India Equity Funds snapped their three-week run of outflows as the country celebrated its annual Festival of Lights, Korea Equity Funds extended their longest inflow streak since the one that ended in early February and Taiwan (POC) Equity Funds recorded their 11th inflow in the past 12 weeks.
The biggest inflow posted by Poland Equity Funds in over eight years helped EMEA Equity Funds record their biggest headline number since mid-April. Investors also looked past the current troubles facing South Africa (high unemployment, drought, energy shortages) and Turkey (Ukraine war, unorthodox monetary policy, cost of US$-denominated commodity imports), with South Africa Equity Funds chalking up their fourth inflow in the past five weeks and flows into Turkey Equity Funds hitting a 32-week high.
Going into the runoff presidential election between incumbent Jair Bolsonaro, a right-of-center populist, and challenger Luiz Inácio Lula da Silva commitments to foreign-domiciled Brazil Equity Funds climbed to their highest level since mid-June. Coming into October, GEM Equity Fund exposure to Brazil stood at a 31-month high.
Developed Markets Equity Funds
During the fourth week of October, EPFR-tracked Developed Markets Equity Funds shrugged off yet another outflow from Europe Equity Funds to record their biggest inflow since late May. Flows into US Equity Funds climbed to a 19-week high and Japan Equity Funds recorded their fourth inflow in the past five weeks as major indexes in Europe, the US and Japan recovered more lost ground.
The biggest share of the latest flows into US Equity Funds went to Large Cap Blend Funds, but Large Cap Growth and Value Funds recorded their biggest inflows since mid-August and mid-June, respectively. None of the major groups by capitalization or style attracted fresh money from retail investors.
While bread-and-butter US Equity ETFs were racking up strong inflows, vehicles for investors interested in taking more aggressive positions saw momentum stall. Leveraged x3 Funds posted their smallest inflow since mid-August and US Equity Hedge Funds recorded their 14th consecutive outflow.
Europe Equity Funds saw their current redemption streak hit 37 weeks and $99 billion ahead of the European central Bank’s October policy meeting, which concluded with the ECB voting for its second 75 basis points rate hike. That gives further credence to predictions that half of the Eurozone’s economies will be in recession by the New Year. What enthusiasm investors expressed at the country level was reserved for Nordic markets, with Sweden Equity Funds absorbing another $178 million and flows into Finland Equity Funds climbing to a 23-week high.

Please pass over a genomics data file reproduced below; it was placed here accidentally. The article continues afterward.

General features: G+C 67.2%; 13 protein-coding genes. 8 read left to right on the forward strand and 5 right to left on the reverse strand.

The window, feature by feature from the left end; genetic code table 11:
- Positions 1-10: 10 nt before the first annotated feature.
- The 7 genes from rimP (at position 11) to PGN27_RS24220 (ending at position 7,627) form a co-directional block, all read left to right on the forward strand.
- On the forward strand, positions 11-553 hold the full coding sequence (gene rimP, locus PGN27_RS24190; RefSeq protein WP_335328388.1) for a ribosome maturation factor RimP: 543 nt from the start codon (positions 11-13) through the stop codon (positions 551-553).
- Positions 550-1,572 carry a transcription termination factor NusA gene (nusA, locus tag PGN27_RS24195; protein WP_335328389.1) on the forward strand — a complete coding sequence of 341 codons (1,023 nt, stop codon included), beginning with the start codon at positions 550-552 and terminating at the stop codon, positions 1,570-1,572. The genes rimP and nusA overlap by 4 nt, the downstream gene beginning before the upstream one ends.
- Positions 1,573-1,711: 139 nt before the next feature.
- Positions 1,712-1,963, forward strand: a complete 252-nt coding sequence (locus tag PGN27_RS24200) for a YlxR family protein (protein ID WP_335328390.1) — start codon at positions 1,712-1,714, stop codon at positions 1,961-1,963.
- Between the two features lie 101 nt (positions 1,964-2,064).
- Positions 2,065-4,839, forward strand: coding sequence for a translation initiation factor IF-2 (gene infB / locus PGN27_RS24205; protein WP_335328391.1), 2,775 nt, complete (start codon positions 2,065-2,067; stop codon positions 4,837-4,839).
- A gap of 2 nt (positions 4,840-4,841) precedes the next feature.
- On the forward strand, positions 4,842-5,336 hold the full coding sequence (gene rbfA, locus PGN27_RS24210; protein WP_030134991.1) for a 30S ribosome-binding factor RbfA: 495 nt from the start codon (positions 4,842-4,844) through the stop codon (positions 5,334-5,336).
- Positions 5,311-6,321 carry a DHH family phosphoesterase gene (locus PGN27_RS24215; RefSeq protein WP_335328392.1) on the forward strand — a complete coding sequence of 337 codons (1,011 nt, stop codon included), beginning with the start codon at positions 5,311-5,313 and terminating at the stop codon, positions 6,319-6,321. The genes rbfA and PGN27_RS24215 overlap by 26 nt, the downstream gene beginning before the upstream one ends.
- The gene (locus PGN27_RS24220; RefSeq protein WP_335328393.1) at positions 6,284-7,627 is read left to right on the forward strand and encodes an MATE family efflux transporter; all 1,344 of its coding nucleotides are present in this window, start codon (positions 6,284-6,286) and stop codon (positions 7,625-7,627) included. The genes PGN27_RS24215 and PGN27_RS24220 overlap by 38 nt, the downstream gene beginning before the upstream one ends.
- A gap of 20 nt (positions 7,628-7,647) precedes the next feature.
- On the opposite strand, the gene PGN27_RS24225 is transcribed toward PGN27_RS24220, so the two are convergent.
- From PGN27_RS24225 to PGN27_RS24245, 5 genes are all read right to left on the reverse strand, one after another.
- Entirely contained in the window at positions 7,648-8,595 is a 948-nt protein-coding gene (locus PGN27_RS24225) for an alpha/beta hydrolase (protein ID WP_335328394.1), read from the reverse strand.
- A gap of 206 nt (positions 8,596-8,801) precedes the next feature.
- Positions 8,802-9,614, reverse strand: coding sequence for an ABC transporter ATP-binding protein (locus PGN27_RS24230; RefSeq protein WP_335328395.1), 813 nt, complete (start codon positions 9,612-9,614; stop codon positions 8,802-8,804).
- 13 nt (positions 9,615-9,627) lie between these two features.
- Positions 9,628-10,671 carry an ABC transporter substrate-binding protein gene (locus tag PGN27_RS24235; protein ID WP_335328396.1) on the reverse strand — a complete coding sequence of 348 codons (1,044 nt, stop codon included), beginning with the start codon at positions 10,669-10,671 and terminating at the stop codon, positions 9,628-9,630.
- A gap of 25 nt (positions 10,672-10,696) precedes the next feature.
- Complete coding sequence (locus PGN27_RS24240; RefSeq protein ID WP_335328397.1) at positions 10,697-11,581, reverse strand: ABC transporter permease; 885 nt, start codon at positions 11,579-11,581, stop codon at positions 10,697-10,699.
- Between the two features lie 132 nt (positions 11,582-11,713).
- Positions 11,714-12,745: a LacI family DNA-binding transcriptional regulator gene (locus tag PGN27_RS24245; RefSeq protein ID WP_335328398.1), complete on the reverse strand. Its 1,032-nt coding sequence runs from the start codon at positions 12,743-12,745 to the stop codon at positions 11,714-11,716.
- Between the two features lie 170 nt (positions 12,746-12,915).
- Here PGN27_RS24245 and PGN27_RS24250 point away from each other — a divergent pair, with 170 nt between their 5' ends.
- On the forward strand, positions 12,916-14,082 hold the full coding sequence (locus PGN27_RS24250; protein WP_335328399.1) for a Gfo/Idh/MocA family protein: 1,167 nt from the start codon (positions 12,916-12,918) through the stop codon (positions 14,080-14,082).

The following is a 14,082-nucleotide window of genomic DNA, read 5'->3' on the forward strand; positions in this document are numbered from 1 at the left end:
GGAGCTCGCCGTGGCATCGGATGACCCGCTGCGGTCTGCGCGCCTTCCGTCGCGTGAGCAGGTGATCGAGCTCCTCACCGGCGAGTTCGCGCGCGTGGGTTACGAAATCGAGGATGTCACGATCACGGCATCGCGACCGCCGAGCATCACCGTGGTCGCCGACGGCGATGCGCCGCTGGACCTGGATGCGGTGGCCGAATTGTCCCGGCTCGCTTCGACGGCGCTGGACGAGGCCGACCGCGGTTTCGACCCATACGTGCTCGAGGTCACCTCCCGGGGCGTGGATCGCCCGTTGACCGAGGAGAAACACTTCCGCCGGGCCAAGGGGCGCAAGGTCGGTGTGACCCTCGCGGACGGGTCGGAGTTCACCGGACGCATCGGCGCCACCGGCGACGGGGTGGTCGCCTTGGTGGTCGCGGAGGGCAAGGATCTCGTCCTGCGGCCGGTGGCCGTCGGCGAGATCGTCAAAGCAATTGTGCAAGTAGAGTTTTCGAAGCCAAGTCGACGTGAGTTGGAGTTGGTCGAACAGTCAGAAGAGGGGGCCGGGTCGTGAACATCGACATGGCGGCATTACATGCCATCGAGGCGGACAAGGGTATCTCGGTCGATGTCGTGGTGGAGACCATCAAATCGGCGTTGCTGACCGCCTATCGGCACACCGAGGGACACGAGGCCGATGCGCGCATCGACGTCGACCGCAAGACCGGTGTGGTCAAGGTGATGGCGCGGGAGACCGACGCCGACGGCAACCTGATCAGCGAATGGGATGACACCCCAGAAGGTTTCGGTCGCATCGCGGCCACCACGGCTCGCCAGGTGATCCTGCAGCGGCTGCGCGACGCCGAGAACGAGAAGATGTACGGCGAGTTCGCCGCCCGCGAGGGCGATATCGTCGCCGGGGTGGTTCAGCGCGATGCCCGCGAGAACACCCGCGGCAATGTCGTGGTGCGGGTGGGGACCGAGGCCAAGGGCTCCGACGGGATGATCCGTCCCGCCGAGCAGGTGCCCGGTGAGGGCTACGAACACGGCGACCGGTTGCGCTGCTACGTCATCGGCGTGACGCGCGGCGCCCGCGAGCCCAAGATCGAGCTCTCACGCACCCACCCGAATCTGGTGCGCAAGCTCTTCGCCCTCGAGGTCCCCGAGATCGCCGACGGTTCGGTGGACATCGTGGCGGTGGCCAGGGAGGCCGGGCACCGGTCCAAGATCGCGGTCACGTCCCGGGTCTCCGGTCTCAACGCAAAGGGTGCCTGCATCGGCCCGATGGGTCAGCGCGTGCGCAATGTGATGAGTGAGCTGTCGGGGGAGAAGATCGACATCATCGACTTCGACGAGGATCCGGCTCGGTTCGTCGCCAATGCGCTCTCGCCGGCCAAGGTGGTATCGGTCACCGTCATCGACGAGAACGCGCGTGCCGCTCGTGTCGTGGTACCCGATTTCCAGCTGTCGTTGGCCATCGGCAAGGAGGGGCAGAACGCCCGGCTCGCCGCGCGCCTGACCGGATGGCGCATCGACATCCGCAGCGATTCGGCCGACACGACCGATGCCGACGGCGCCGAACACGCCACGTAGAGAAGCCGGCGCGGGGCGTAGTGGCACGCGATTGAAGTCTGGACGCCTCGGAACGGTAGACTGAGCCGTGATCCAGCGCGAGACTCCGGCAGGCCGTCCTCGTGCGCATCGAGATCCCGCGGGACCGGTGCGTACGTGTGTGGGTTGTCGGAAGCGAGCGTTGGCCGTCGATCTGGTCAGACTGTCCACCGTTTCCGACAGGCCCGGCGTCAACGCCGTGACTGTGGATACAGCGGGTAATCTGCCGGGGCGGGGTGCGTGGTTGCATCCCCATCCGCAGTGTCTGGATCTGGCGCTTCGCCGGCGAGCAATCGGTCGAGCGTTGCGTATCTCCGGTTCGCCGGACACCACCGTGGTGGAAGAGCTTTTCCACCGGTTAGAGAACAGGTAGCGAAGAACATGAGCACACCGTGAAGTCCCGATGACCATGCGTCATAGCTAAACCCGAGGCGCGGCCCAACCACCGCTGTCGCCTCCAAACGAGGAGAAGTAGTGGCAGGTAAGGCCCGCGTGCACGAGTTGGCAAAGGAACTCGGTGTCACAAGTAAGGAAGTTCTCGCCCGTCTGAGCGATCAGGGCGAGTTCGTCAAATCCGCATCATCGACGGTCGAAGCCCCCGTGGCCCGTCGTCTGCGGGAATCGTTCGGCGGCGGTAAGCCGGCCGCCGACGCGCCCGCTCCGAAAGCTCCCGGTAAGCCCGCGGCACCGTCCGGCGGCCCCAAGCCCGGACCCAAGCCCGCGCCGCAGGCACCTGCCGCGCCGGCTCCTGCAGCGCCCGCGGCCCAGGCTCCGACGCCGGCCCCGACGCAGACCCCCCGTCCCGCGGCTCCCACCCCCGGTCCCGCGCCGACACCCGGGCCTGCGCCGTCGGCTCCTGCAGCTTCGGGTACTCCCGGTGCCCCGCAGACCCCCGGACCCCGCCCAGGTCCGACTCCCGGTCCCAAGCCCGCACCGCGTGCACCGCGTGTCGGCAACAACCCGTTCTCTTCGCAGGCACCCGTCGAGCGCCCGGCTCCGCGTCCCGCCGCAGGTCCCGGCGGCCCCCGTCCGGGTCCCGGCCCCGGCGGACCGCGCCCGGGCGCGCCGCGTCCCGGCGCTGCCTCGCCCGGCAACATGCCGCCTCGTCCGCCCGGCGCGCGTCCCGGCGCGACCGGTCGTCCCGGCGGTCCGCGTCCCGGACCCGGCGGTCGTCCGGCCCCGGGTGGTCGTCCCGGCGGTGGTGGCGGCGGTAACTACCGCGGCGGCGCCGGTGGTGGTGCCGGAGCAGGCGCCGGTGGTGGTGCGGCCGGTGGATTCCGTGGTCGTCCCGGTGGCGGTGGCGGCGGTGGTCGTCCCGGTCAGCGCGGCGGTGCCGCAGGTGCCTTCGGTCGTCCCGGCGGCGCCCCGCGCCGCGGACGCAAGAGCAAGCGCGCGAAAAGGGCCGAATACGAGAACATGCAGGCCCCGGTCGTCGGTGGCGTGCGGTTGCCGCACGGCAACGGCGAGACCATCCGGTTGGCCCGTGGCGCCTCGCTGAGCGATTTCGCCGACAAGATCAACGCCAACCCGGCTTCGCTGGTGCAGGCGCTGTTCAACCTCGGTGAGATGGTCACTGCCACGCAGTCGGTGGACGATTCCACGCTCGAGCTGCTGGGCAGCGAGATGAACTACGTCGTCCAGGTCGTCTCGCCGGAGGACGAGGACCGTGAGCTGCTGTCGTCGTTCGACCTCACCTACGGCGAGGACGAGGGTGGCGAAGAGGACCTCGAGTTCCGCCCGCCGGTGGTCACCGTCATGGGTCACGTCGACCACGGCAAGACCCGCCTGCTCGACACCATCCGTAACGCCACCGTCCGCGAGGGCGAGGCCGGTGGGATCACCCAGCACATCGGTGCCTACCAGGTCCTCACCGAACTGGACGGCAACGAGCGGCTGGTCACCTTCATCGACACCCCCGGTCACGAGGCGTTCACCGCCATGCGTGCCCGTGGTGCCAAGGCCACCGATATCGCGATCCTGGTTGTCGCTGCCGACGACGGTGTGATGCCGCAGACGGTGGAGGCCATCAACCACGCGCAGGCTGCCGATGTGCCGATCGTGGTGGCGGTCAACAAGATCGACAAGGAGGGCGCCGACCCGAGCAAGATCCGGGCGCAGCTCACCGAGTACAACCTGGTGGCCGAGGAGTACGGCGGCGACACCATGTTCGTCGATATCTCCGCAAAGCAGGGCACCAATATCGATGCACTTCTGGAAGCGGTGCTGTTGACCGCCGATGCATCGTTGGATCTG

Flows to Japan Equity Funds were positive for the fourth time in the past month as commitments to Japan ETFs offset modest redemptions from actively managed funds for the second week running. The latest sector allocations data shows that managers of Japan Equity Funds lifted their average exposure to consumer staples and healthcare stocks to an 18-month high coming into October, Weightings for both materials and information technology plays, meanwhile, slipped to a 24-month low.
Global Equity Funds, the largest of the diversified Developed Markets Equity Fund groups, recorded their sixth outflow in the past seven weeks as they extended their longest run of retail redemptions since 4Q19.
Global Sector and Precious Metals Funds
Despite mixed earnings reports, anticipation of 75 basis point rate hikes on both sides of the Atlantic and a backlash against the Chinese Communist Party’s confirmation of President Xi Jinping’s policy goals, nine of the 11 major Sector Fund groups tracked by EPFR recorded an inflow during the week ending Oct. 27. The two exceptions were Utilities and Commodities Sector Funds.